A Time For Drunken Horses

An Iranian film about poor children trying to survive in the face of unimaginable adversity? You may think you've seen it before, but this wrenching first feature by Kurdish director Bahman Ghobadi is truly in a class by itself. Not only was it filmed entirely in remote Iranian Kurdistan, but it features a cast of non-professional Kurdish actors and is...read more

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Reviewed by Ken Fox
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An Iranian film about poor children trying to survive in the face of unimaginable adversity? You may think you've seen it before, but this wrenching first feature by Kurdish director Bahman Ghobadi is truly in a class by itself. Not only was it filmed entirely

in remote Iranian Kurdistan, but it features a cast of non-professional Kurdish actors and is one of the first films shot in the Kurdish language. And while it's not so much concerned with the ongoing struggle of Kurds in general, the film highlights a very real problem facing the impoverished

people who make their home along the Iran-Iraq border: smuggling. Life in the Iranian mountain village of Sardab is already desperate for Ayoub (Ayoub Ahmadi) and his family. His mother died giving birth to the youngest of Ayoub's four siblings, his oldest brother Madi (Mehdi Ekhtiar-Dini) suffers

from a degenerative disease that has stunted his growth and threatens his life, and Ayoub and his sister Amaneh (Ameneh Ekhtiar-Dini) must travel long distances each day to earn money doing odd jobs in a far-off marketplace. Then it gets harder: Ayoub's father, who supported his family by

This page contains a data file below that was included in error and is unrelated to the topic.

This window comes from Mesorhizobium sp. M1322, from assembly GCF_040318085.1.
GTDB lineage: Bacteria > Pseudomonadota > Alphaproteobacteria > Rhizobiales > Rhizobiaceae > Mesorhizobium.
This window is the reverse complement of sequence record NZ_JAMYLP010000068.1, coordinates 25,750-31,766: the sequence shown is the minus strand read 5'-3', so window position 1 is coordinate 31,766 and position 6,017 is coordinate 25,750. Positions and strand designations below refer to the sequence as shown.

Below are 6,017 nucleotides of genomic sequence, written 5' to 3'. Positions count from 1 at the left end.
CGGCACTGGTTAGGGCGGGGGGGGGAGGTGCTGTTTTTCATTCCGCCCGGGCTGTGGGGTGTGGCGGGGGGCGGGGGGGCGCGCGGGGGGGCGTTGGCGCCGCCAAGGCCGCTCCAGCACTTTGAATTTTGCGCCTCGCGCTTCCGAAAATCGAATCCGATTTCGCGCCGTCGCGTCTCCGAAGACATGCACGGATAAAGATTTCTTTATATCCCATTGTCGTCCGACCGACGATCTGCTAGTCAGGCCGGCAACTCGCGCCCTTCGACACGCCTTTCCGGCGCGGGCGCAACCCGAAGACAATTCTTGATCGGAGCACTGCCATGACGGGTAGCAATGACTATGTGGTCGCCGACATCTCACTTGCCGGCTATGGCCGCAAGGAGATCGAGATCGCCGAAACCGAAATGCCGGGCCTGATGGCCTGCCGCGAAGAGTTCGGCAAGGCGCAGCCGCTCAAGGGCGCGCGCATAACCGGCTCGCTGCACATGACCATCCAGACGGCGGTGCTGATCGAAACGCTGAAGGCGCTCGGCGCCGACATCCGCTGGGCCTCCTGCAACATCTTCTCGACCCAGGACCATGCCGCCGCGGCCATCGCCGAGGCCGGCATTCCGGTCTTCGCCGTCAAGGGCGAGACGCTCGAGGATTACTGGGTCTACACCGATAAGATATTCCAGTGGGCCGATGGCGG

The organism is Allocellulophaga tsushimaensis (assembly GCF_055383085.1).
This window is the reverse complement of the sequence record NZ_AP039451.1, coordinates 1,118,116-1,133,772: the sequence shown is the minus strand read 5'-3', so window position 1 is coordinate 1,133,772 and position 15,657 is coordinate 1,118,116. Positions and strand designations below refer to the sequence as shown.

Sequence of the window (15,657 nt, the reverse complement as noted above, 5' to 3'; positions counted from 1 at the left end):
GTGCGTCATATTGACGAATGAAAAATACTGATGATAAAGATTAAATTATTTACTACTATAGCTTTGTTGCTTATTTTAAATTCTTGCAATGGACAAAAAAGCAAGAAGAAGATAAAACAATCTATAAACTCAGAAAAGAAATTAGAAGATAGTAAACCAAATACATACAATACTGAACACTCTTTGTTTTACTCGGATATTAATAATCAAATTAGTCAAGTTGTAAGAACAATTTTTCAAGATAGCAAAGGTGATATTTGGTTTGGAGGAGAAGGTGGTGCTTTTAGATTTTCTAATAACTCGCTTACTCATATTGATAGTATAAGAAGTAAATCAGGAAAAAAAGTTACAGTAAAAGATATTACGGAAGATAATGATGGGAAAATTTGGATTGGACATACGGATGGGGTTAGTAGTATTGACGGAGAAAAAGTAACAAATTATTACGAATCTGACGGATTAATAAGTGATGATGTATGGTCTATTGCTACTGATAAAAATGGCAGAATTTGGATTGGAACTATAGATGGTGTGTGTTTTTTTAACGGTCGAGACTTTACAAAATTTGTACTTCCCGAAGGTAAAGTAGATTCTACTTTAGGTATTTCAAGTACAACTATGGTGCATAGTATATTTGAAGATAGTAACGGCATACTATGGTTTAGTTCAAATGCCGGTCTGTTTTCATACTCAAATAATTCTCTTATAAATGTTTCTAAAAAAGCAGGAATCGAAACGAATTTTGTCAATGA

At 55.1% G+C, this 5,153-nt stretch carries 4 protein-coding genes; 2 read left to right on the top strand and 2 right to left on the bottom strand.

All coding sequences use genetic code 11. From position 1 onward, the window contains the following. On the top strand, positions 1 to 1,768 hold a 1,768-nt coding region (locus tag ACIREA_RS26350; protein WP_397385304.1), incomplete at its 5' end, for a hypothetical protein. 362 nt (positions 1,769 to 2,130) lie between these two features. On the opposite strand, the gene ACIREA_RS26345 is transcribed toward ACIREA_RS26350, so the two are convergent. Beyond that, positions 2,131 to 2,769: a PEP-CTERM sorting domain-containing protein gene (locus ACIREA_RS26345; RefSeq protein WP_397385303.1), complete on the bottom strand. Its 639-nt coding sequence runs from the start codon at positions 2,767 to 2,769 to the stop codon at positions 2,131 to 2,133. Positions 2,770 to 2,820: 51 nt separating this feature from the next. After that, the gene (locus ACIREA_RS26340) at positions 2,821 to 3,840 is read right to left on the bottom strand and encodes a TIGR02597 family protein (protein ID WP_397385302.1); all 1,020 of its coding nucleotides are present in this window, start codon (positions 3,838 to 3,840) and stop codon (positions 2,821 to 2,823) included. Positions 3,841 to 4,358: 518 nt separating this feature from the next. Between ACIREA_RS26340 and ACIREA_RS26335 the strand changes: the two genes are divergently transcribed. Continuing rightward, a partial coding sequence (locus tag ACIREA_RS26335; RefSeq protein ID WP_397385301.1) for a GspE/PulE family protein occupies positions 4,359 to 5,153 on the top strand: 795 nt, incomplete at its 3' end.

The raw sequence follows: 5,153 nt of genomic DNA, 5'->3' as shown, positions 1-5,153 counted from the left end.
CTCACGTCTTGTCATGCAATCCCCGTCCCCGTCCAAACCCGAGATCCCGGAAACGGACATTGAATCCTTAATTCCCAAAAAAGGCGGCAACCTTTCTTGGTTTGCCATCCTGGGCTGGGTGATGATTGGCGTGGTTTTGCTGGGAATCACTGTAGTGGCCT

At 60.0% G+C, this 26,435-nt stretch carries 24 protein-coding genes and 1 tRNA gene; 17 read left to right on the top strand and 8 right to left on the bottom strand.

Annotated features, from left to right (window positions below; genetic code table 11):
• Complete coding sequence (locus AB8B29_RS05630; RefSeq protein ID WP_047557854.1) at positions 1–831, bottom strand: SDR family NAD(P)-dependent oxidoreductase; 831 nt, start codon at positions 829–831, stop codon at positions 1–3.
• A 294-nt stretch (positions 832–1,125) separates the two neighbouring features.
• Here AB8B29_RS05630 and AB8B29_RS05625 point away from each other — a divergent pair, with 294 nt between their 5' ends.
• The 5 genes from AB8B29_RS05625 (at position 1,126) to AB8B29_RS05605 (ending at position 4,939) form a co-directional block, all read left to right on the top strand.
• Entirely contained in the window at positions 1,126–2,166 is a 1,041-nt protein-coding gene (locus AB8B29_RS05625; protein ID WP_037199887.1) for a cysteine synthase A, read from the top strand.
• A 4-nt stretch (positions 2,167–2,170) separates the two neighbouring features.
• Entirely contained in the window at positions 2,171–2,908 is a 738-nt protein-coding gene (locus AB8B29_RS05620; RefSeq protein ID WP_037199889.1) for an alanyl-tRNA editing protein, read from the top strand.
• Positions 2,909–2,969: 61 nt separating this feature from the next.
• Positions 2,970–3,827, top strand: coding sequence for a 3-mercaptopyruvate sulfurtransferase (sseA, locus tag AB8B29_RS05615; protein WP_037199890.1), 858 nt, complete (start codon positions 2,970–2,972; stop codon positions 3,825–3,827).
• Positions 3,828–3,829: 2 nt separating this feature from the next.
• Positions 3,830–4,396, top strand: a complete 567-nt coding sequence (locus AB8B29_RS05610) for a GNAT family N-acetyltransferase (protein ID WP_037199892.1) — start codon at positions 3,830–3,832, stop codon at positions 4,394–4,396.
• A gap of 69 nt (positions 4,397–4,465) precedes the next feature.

smuggling goods into Iraq, is killed by one of the many land mines strewn along the border, and the doctor tells Ayoub that unless Madi has an expensive operation within a month, he'll die. Now the head of the family, Ayoub has no choice but to convince his uncle to get him a spot on the next

smuggling caravan and make the crossing into Iraq himself, a journey so cold and dangerous that the mules must be plied with alcohol in order to get them to move. As grim as it sounds, the film is tremendously gripping — the mountain crossings are particularly exciting — and ultimately

heartbreaking. And for all its harsh realism, Ghobadi manages to end the film with a small, magical grace note.

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  • Released: 2000
  • Rating: NR
  • Review: An Iranian film about poor children trying to survive in the face of unimaginable adversity? You may think you've seen it before, but this wrenching first feature by Kurdish director Bahman Ghobadi is truly in a class by itself. Not only was it filmed enti… (more)

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